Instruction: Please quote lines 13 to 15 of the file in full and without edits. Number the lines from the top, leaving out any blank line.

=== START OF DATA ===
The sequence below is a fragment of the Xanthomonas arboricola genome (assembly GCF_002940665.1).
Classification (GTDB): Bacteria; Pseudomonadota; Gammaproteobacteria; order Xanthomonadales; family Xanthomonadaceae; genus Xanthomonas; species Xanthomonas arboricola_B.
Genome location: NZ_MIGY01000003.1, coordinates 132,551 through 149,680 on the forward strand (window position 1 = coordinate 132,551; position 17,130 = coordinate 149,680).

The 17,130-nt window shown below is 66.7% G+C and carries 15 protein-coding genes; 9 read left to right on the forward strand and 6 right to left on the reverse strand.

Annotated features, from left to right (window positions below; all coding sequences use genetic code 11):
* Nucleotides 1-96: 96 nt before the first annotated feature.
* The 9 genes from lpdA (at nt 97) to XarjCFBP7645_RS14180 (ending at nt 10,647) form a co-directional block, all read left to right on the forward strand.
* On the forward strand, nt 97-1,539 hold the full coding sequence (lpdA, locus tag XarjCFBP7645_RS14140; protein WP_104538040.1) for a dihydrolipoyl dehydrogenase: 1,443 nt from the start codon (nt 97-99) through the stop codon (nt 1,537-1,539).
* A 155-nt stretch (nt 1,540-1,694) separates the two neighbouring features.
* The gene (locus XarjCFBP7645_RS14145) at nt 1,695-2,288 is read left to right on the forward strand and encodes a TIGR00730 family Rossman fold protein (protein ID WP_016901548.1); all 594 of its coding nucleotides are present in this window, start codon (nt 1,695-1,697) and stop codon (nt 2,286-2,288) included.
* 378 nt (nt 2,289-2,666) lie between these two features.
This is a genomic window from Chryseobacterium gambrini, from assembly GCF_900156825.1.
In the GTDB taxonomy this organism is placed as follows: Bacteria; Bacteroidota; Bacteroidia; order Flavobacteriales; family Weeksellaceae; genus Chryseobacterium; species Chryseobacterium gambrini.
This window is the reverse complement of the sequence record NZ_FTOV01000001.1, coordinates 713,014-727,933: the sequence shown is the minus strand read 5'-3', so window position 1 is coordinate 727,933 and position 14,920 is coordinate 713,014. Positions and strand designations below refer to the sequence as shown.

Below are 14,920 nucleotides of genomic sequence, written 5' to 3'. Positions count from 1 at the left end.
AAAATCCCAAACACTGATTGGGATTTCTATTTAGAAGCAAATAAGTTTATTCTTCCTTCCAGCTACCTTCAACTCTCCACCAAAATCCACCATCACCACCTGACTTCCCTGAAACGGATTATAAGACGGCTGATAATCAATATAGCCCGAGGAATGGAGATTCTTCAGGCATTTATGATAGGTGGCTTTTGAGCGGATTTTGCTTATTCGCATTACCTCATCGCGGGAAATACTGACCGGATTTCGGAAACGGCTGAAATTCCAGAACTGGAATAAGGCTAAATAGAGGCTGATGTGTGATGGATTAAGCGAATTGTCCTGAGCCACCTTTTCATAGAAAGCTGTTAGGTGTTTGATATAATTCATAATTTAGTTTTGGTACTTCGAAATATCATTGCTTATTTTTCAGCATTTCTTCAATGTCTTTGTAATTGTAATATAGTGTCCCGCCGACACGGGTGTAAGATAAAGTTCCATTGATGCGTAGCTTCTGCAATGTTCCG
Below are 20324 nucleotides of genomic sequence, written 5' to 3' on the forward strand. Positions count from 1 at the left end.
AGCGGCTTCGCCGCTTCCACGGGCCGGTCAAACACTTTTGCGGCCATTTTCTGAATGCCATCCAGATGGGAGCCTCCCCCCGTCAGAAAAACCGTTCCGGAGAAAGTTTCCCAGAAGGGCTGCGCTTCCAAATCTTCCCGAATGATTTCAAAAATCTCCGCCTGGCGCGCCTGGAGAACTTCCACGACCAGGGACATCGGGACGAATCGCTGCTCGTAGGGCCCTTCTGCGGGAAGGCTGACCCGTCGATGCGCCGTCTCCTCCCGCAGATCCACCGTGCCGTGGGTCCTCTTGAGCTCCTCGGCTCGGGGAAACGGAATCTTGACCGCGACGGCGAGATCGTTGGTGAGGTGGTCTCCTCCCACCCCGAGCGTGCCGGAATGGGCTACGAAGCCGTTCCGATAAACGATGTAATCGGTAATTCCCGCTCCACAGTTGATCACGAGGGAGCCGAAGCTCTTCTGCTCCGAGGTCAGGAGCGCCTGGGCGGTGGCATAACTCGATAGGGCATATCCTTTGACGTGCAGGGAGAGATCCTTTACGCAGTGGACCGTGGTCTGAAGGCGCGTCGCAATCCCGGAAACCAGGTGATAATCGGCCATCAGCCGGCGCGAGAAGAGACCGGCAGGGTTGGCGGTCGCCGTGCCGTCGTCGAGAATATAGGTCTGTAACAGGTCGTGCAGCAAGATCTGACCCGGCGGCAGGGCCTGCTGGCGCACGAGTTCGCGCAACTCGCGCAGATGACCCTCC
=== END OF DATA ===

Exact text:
In the GTDB taxonomy this organism is placed as follows: Bacteria; Bacteroidota; Bacteroidia; order Flavobacteriales; family Weeksellaceae; genus Chryseobacterium; species Chryseobacterium gambrini.
This window is the reverse complement of the sequence record NZ_FTOV01000001.1, coordinates 713,014-727,933: the sequence shown is the minus strand read 5'-3', so window position 1 is coordinate 727,933 and position 14,920 is coordinate 713,014. Positions and strand designations below refer to the sequence as shown.

Below are 14,920 nucleotides of genomic sequence, written 5' to 3'. Positions count from 1 at the left end.